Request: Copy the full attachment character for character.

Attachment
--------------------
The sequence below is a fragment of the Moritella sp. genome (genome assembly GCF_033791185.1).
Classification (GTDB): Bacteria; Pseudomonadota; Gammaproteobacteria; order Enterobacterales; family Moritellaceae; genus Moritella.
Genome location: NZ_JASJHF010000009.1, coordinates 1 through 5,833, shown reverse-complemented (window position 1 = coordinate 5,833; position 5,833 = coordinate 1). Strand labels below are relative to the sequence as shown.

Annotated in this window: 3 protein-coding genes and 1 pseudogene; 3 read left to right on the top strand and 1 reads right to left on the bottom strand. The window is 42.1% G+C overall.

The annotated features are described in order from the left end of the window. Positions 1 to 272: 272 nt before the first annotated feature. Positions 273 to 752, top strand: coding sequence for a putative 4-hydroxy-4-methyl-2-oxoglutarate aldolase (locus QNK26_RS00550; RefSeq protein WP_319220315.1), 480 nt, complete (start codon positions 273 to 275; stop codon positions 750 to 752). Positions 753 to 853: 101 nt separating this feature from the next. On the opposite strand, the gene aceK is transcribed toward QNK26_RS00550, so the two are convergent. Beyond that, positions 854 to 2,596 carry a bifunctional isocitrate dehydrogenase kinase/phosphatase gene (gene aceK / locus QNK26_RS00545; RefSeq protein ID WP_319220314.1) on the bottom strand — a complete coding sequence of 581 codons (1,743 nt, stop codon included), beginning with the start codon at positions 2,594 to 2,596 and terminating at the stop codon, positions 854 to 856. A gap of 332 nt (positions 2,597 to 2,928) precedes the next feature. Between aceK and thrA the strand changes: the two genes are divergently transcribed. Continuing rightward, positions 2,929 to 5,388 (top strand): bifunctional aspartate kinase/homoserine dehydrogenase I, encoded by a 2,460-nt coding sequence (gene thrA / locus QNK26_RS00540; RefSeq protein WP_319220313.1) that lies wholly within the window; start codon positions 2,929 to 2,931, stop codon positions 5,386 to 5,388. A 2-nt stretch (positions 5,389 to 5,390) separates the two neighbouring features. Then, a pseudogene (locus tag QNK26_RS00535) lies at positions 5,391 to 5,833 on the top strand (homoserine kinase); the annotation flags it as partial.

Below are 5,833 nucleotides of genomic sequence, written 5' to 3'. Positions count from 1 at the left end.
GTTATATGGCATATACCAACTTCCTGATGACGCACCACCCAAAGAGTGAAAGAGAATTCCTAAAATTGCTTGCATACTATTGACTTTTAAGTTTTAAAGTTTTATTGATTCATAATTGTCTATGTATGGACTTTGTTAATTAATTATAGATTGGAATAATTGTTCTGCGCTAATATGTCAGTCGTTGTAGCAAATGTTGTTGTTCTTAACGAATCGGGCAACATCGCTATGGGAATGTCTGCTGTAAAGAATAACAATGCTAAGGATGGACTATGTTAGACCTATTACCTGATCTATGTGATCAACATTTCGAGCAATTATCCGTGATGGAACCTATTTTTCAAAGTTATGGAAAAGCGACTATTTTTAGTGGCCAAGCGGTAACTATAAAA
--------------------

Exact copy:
The sequence below is a fragment of the Moritella sp. genome (genome assembly GCF_033791185.1).
Classification (GTDB): Bacteria; Pseudomonadota; Gammaproteobacteria; order Enterobacterales; family Moritellaceae; genus Moritella.
Genome location: NZ_JASJHF010000009.1, coordinates 1 through 5,833, shown reverse-complemented (window position 1 = coordinate 5,833; position 5,833 = coordinate 1). Strand labels below are relative to the sequence as shown.

Annotated in this window: 3 protein-coding genes and 1 pseudogene; 3 read left to right on the top strand and 1 reads right to left on the bottom strand. The window is 42.1% G+C overall.

The annotated features are described in order from the left end of the window. Positions 1 to 272: 272 nt before the first annotated feature. Positions 273 to 752, top strand: coding sequence for a putative 4-hydroxy-4-methyl-2-oxoglutarate aldolase (locus QNK26_RS00550; RefSeq protein WP_319220315.1), 480 nt, complete (start codon positions 273 to 275; stop codon positions 750 to 752). Positions 753 to 853: 101 nt separating this feature from the next. On the opposite strand, the gene aceK is transcribed toward QNK26_RS00550, so the two are convergent. Beyond that, positions 854 to 2,596 carry a bifunctional isocitrate dehydrogenase kinase/phosphatase gene (gene aceK / locus QNK26_RS00545; RefSeq protein ID WP_319220314.1) on the bottom strand — a complete coding sequence of 581 codons (1,743 nt, stop codon included), beginning with the start codon at positions 2,594 to 2,596 and terminating at the stop codon, positions 854 to 856. A gap of 332 nt (positions 2,597 to 2,928) precedes the next feature. Between aceK and thrA the strand changes: the two genes are divergently transcribed. Continuing rightward, positions 2,929 to 5,388 (top strand): bifunctional aspartate kinase/homoserine dehydrogenase I, encoded by a 2,460-nt coding sequence (gene thrA / locus QNK26_RS00540; RefSeq protein WP_319220313.1) that lies wholly within the window; start codon positions 2,929 to 2,931, stop codon positions 5,386 to 5,388. A 2-nt stretch (positions 5,389 to 5,390) separates the two neighbouring features. Then, a pseudogene (locus tag QNK26_RS00535) lies at positions 5,391 to 5,833 on the top strand (homoserine kinase); the annotation flags it as partial.

Below are 5,833 nucleotides of genomic sequence, written 5' to 3'. Positions count from 1 at the left end.
GTTATATGGCATATACCAACTTCCTGATGACGCACCACCCAAAGAGTGAAAGAGAATTCCTAAAATTGCTTGCATACTATTGACTTTTAAGTTTTAAAGTTTTATTGATTCATAATTGTCTATGTATGGACTTTGTTAATTAATTATAGATTGGAATAATTGTTCTGCGCTAATATGTCAGTCGTTGTAGCAAATGTTGTTGTTCTTAACGAATCGGGCAACATCGCTATGGGAATGTCTGCTGTAAAGAATAACAATGCTAAGGATGGACTATGTTAGACCTATTACCTGATCTATGTGATCAACATTTCGAGCAATTATCCGTGATGGAACCTATTTTTCAAAGTTATGGAAAAGCGACTATTTTTAGTGGCCAAGCGGTAACTATAAAA